Fruits. Any fruit or 100 percent fruit juice counts as part of the fruit group. Fruits may be fresh, canned, frozen, or dried, and may be whole, cut-up, or pureed.
Dairy. Milk products and many foods made from milk are considered part of this food group. Focus on fat-free or low-fat products, as well as those that are high in calcium.
Protein. Go lean on protein. Choose low-fat or lean meats and poultry. Vary your protein routine--choose more fish, nuts, seeds, peas, and beans.
Oils are not a food group, yet some, such as nut oils, contain essential nutrients and can be included in the diet. Others, such as animal fats, are solid and should be avoided.
Exercise and everyday physical activity should also be included with a healthy dietary plan.
To find more information about the Dietary Guidelines for Americans 2010 and to determine the appropriate dietary recommendations for your age, sex, and physical activity level, visit Choose My Plate. Please note that the My Plate plan is designed for people over the age of 2 who do not have chronic health conditions.
Although most mothers want to lose their pregnancy weight, extreme dieting and rapid weight loss can be hazardous to your health and to your baby's if you are breastfeeding. It can take several months for a mother to lose the weight she gained during pregnancy. This can be accomplished by cutting out high-fat snacks and concentrating on a diet with plenty of fresh vegetables and fruits, balanced with proteins and carbohydrates. Exercise also helps burn calories and tone muscles and limbs.
Along with balanced meals, breastfeeding mothers should increase fluids. Many mothers find they become very thirsty while the baby is nursing. Water, milk, and fruit juices are excellent choices. It is helpful to keep a pitcher of water and even some healthy snacks beside your bed or breastfeeding chair.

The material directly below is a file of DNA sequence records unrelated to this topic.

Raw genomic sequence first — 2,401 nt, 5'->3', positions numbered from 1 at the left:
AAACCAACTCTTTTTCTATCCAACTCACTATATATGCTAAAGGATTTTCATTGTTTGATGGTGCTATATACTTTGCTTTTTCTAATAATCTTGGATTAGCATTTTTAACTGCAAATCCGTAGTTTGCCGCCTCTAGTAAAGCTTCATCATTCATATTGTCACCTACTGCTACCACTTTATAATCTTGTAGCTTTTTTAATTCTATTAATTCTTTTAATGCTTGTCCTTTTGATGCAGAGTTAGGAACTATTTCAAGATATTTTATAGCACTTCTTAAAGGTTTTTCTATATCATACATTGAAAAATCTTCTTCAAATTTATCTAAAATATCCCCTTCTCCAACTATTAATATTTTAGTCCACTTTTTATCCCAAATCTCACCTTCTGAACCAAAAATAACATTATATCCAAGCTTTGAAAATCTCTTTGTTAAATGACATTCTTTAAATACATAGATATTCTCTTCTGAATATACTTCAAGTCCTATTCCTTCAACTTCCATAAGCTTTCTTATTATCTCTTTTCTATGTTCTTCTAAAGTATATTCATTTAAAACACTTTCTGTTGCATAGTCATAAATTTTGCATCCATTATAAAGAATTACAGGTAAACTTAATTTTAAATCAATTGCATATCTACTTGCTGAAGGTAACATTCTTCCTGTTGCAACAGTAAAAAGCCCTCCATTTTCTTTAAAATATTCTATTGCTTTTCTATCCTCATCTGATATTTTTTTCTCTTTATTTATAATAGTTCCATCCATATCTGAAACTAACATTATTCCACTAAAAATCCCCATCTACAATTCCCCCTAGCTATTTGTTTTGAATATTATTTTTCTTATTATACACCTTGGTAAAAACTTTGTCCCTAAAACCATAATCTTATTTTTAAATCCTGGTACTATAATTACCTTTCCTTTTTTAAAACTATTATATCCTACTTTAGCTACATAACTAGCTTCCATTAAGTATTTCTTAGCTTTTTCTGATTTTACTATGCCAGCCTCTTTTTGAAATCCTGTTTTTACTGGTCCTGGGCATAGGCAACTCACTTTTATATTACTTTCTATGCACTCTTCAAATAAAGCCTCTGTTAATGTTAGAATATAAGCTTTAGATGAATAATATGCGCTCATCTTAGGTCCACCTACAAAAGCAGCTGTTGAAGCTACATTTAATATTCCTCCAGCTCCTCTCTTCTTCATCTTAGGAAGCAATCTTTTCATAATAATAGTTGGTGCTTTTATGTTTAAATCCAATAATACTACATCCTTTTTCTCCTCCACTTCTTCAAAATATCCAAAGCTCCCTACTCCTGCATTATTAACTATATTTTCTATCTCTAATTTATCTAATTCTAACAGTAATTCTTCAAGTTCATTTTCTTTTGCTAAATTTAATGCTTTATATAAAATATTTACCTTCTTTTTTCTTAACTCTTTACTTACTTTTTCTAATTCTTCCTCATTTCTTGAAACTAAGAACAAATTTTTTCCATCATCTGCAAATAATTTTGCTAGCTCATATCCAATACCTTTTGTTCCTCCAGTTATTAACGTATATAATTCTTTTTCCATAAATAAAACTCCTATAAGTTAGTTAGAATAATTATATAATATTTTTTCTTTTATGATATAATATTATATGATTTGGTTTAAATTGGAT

Consult your health care provider or a registered dietitian if you want to learn more about postpartum nutrition. Certified lactation consultants can also help with advice about nutrition while breastfeeding.
New as well as experienced parents soon realize that babies require a lot of work. Meeting the constant needs of a newborn involves time and energy and often takes parents away from other responsibilities in the home.
Although many parents do fine on their own, having someone else helping with the household responsibilities usually makes the adjustment to a new baby easier. Parents can concentrate on the needs of mother and baby, rather than the laundry or dirty dishes.
Helpers can be family, friends, or a paid home care provider. A family member such as the new baby's grandmother or aunt may be able to come for a few days or longer. Home care providers offer a variety of services, from nursing care of the new mother and baby to housekeeping and care of other children.
Whoever you decide to have as helpers, be sure to make clear all the things you expect them to do. Communication is important in preventing hurt feelings or misunderstandings when emotions are fragile these first few weeks. It is generally best for the new mother to be relieved of all responsibilities except the feeding and care of herself and her baby. This is especially important if she is breastfeeding. Others should assume the chores in the home such as cooking, cleaning, laundry, and grocery shopping. This will help the new mother take care of herself, and keep her from limiting her time with her baby.